Interested in a free book? Two weeks ago, I posted about a book giveaway, inviting people to enter to win one of my titles (you choose!) by answering what they’d do if an hour opened up on Tuesday afternoon. If you’re interested in entering by leaving a comment on that post, please do so today by noon EST as I’ll pick winners (randomly) this weekend. I have loved reading people’s answers!
Over at Medium this week, I wrote about 3 Ways to Make Your Morning Routine Stick. I maintain that one doesn’t have to do the same thing every day to have a morning routine. Indeed, many people who talk about their morning routines don’t do them every single day. Weekends look different, which is fine. But then we’re talking a five day per week routine, which isn’t daily. If someone skips holidays, or if Friday looks different, then we’re talking something that happens 200 days per year.
I think there are real benefits to doing something absolutely every single day. I do my routine (read Shakespeare plus write 100 words) every single day, and last year I did something similar (read a chapter in War and Peace plus write 100 words) every single day except one, when I forgot. So, 364 days. (I doubled up on the chapter the next day so I wasn’t behind on the calendar. Also, I didn’t always do “morning” — some days I did it later if the circumstances required). Doing something every day can really cement a habit. But! In many cases it’s more sustainable to either mix and match, do a “long form” and “short form” of the routine, or to consciously choose days not to do it.
The Before Breakfast podcast this week looked at why you should “Choose a rain date.” There are a lot of outdoor ceremonies this time of year, and in many cases the organizers designate a “rain date” — when the event will be rescheduled if needed. I love this idea. It acknowledges that much can go predictably wrong outside — it’s right there in the “rain date” name! — but there’s no question of whether the event will be rescheduled, and when. It will be, on the rain date. This vastly increases the chances of the original event happening, if not when originally planned.
I maintain that anything important in life needs the equivalent of a rain date. Let’s say you plan a special one-on-one date with a kid to an amusement park, but that day the park is closed because of a hail storm or some such. When can you reschedule? If you know this ahead of time, everyone can feel far more relaxed and excited about the whole thing. This is obviously complicated in busy schedules, but one reason I suggest trying to leave Fridays as open as possible for those who can do that is that then Friday can become an all-purpose rain date. Any meeting/project/personal task that got bumped from earlier in the week goes there.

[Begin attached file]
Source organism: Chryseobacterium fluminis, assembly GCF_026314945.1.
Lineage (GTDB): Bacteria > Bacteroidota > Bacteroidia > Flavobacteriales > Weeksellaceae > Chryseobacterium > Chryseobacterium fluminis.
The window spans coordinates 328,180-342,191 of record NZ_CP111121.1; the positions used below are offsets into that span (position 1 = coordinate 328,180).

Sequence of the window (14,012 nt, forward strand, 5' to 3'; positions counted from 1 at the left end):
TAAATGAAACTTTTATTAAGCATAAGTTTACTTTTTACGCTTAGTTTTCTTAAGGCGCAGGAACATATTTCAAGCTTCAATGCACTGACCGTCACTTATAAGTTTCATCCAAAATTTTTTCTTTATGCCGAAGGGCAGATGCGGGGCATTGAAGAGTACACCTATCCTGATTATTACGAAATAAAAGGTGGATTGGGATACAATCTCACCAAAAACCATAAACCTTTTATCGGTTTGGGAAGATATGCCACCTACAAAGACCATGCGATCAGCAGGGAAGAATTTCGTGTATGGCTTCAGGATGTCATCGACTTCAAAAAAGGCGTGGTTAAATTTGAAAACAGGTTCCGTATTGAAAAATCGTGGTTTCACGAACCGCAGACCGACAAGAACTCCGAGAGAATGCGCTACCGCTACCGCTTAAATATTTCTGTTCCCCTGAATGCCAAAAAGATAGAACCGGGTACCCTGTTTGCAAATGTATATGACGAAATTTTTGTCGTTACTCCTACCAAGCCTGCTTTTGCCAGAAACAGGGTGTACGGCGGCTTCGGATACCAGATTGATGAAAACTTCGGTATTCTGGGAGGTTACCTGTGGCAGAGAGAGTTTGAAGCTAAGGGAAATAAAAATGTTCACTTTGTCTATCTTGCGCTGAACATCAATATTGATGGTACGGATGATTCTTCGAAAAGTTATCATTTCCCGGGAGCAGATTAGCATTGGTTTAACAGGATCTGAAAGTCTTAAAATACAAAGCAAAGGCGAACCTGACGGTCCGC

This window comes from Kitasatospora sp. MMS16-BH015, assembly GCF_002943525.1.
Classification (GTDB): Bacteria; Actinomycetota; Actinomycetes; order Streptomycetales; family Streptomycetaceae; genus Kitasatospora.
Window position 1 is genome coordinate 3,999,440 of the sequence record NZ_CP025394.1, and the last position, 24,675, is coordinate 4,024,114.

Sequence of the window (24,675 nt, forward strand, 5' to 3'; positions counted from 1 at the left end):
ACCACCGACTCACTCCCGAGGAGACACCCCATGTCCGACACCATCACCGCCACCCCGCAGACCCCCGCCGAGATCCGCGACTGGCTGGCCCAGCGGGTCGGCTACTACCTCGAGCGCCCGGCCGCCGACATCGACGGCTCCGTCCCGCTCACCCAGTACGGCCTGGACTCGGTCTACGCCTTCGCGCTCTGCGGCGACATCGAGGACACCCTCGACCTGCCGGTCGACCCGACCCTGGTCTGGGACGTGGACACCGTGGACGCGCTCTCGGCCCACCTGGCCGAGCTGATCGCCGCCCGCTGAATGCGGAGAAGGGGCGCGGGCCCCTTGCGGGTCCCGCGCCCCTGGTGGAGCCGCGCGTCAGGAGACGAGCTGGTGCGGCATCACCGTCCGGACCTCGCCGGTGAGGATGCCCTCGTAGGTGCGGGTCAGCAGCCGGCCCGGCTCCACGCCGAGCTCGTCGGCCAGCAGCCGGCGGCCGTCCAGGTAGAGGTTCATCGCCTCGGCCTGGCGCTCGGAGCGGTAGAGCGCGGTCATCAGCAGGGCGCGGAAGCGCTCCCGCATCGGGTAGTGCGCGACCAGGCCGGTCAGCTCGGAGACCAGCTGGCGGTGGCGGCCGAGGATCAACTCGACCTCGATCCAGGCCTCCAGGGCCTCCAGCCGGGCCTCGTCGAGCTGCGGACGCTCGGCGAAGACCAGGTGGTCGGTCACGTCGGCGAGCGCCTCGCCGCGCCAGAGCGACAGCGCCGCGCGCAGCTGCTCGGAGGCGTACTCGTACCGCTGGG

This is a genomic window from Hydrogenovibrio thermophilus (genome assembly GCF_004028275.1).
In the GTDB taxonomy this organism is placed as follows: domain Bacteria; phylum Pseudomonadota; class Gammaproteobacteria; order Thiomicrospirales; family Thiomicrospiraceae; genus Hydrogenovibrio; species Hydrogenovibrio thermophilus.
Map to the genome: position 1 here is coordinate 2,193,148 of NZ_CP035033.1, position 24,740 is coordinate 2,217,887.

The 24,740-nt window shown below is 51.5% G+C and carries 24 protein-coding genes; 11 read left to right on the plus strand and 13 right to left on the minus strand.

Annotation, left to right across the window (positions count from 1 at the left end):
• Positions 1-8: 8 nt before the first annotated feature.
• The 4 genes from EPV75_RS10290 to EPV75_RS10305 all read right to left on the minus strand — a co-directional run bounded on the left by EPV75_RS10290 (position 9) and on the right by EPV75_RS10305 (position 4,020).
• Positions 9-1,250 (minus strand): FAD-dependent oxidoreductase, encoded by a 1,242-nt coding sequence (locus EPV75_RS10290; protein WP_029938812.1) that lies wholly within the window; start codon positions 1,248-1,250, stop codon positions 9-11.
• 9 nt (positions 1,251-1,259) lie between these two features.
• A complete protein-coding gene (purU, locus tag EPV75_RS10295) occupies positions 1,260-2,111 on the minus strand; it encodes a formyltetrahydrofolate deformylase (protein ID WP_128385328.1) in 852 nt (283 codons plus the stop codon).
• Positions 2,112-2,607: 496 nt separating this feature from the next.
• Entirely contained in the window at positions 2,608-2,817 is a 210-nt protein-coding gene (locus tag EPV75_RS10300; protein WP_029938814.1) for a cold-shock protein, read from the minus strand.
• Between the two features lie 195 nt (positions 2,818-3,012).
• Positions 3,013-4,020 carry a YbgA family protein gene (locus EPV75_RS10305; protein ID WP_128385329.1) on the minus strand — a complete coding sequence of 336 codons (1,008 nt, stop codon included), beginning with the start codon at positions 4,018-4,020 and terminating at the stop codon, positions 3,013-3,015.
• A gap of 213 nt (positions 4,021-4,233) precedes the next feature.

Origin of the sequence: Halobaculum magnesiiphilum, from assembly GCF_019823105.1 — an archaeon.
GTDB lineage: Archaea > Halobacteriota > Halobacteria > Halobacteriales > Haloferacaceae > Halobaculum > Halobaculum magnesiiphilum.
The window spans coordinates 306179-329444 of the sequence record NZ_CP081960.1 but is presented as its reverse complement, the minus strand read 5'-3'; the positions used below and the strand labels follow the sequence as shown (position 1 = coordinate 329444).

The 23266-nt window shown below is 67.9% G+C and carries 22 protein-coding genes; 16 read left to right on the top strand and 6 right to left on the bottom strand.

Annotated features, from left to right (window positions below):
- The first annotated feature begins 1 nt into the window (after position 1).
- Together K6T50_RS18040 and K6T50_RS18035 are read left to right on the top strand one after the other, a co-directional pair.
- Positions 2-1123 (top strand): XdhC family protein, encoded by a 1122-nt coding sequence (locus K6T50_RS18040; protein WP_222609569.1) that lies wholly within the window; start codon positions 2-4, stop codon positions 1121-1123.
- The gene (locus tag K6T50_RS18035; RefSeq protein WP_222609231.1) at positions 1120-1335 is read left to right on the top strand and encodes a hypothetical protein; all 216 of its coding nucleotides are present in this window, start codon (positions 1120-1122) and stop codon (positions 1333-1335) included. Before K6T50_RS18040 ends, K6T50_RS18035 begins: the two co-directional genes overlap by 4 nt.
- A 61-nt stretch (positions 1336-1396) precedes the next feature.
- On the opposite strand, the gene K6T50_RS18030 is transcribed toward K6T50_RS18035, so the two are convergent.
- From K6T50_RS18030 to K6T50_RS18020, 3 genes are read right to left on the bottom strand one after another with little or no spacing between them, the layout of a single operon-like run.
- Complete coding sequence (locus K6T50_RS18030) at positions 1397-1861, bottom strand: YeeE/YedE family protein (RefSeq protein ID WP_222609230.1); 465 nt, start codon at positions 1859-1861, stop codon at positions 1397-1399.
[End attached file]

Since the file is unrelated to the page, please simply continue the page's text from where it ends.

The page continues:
I also posted an episode about how “What you don’t know can’t distract you.” If you work on a computer of any sort, making your current project big enough (or full screen or whatever) so that you can’t see the rising number in your inbox is one way to ward off that distraction. As is muting any vigorous group texts on your phone. Limit incoming info and you can stretch your concentration just a little longer.
We shall see how this weekend goes. I can see that two kids need to be in two different places at the same time when I’m the only one available to drive. Probably the older kid will just go early and hang out but we shall see if I come up with something more original… This time of year is always pretty full. There was one band concert this week and then next week there will be a second band concert and a choir concert. Plus a fourth grade Olympics and an altered high school schedule for state exams and a teacher in-service day for K-8. Theoretically the new security system will be installed at the house, which means that the old system will no longer beep, daily, at 8 a.m., 6 p.m., and 9 p.m. Overall that is a good thing, though perhaps I will miss this chiming of the hours, like monks chanting through certain daily prayers. (Not really, it will be good to have the beeping stop!)
Photo: “Porky” — a member of the 7-year-old’s stuffed animal crew, who was forgotten on Stuffed Animal Day this week, requiring an emergency trip to the elementary school.